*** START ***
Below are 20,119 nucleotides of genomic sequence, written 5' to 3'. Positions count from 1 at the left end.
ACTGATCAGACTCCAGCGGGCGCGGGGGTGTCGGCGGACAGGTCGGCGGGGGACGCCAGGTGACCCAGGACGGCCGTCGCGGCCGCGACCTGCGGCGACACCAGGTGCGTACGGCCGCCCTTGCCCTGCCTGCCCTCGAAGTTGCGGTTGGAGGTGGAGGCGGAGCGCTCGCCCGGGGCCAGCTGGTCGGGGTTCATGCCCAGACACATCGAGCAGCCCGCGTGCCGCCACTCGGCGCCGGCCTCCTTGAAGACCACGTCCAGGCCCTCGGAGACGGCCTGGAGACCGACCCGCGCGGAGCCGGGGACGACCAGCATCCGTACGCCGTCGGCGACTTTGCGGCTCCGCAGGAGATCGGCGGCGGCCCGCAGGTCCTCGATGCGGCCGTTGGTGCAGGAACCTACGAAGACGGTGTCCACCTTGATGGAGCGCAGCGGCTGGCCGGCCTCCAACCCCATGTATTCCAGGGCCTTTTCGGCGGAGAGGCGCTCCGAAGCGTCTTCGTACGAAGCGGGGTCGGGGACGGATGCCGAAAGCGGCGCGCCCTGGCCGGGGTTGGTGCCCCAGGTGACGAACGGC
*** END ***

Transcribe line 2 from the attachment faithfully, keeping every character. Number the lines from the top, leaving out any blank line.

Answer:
ACTGATCAGACTCCAGCGGGCGCGGGGGTGTCGGCGGACAGGTCGGCGGGGGACGCCAGGTGACCCAGGACGGCCGTCGCGGCCGCGACCTGCGGCGACACCAGGTGCGTACGGCCGCCCTTGCCCTGCCTGCCCTCGAAGTTGCGGTTGGAGGTGGAGGCGGAGCGCTCGCCCGGGGCCAGCTGGTCGGGGTTCATGCCCAGACACATCGAGCAGCCCGCGTGCCGCCACTCGGCGCCGGCCTCCTTGAAGACCACGTCCAGGCCCTCGGAGACGGCCTGGAGACCGACCCGCGCGGAGCCGGGGACGACCAGCATCCGTACGCCGTCGGCGACTTTGCGGCTCCGCAGGAGATCGGCGGCGGCCCGCAGGTCCTCGATGCGGCCGTTGGTGCAGGAACCTACGAAGACGGTGTCCACCTTGATGGAGCGCAGCGGCTGGCCGGCCTCCAACCCCATGTATTCCAGGGCCTTTTCGGCGGAGAGGCGCTCCGAAGCGTCTTCGTACGAAGCGGGGTCGGGGACGGATGCCGAAAGCGGCGCGCCCTGGCCGGGGTTGGTGCCCCAGGTGACGAACGGC